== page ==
covplot(peak, weightCol="V5")

covplot(peak, weightCol="V5", chrs=c("chr17", "chr18"), xlim=c(4.5e7, 5e7))

4.2 Profile of ChIP peaks binding to TSS regions

First of all, for calculating the profile of ChIP peaks binding to TSS regions, we should prepare the TSS regions, which are defined as the flanking sequence of the TSS sites. Then align the peaks that are mapping to these regions, and generate the tagMatrix.

## promoter <- getPromoters(TxDb=txdb, upstream=3000, downstream=3000)
## tagMatrix <- getTagMatrix(peak, windows=promoter)
## to speed up the compilation of this vignettes, we use a precalculated tagMatrix
tagMatrix <- tagMatrixList[[4]]

In the above code, you should notice that tagMatrix is not restricted to TSS regions. The regions can be other types that defined by the user.

4.2.1 Heatmap of ChIP binding to TSS regions

tagHeatmap(tagMatrix, xlim=c(-3000, 3000), color="red")
Heatmap of ChIP peaks binding to TSS regions

Figure 1: Heatmap of ChIP peaks binding to TSS regions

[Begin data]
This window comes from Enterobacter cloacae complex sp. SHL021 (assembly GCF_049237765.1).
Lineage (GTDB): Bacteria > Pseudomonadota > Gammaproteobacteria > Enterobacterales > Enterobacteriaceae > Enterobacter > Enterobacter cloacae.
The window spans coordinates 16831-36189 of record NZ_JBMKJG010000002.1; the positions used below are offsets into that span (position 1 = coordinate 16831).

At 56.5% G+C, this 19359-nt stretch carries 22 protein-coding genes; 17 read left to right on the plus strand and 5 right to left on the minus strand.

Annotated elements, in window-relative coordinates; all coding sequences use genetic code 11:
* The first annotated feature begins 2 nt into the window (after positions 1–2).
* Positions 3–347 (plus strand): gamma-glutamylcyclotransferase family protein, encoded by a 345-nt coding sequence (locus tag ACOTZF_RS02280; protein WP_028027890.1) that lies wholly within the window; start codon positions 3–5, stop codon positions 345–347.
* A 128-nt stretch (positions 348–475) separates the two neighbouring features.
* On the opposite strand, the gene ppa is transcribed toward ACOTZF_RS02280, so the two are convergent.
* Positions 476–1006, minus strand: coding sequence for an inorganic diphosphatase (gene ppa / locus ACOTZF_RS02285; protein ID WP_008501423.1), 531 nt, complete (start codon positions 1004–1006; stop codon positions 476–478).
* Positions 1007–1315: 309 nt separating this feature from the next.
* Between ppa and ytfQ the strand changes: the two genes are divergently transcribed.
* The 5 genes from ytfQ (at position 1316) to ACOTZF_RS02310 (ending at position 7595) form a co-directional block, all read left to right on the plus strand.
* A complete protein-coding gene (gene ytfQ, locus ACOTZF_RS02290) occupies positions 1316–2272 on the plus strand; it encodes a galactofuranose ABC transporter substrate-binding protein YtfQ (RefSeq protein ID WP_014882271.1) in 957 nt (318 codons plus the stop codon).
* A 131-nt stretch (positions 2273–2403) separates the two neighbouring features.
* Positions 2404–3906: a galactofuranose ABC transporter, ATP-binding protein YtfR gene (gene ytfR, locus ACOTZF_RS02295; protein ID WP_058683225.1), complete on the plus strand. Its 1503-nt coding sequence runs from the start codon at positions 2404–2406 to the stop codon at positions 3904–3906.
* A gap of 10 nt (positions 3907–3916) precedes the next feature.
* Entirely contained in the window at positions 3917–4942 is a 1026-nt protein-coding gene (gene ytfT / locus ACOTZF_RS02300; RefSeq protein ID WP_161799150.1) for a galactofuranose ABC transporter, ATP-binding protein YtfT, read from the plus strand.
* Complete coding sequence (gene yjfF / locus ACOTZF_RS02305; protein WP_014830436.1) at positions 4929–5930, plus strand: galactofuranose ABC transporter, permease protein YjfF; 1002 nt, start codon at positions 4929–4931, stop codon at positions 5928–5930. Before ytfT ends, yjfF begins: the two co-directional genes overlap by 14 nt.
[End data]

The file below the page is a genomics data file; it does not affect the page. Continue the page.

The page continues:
ChIPseeker provide a one step function to generate this figure from bed file. The following function will generate the same figure as above.

peakHeatmap(files[[4]], TxDb=txdb, upstream=3000, downstream=3000, color="red")

4.2.2 Average Profile of ChIP peaks binding to TSS region

plotAvgProf(tagMatrix, xlim=c(-3000, 3000),
            xlab="Genomic Region (5'->3')", ylab = "Read Count Frequency")
Average Profile of ChIP peaks binding to TSS region

Figure 2: Average Profile of ChIP peaks binding to TSS region

The function plotAvgProf2 provide a one step from bed file to average profile plot. The following command will generate the same figure as shown above.

plotAvgProf2(files[[4]], TxDb=txdb, upstream=3000, downstream=3000,
             xlab="Genomic Region (5'->3')", ylab = "Read Count Frequency")

Confidence interval estimated by bootstrap method is also supported for characterizing ChIP binding profiles.

plotAvgProf(tagMatrix, xlim=c(-3000, 3000), conf = 0.95, resample = 1000)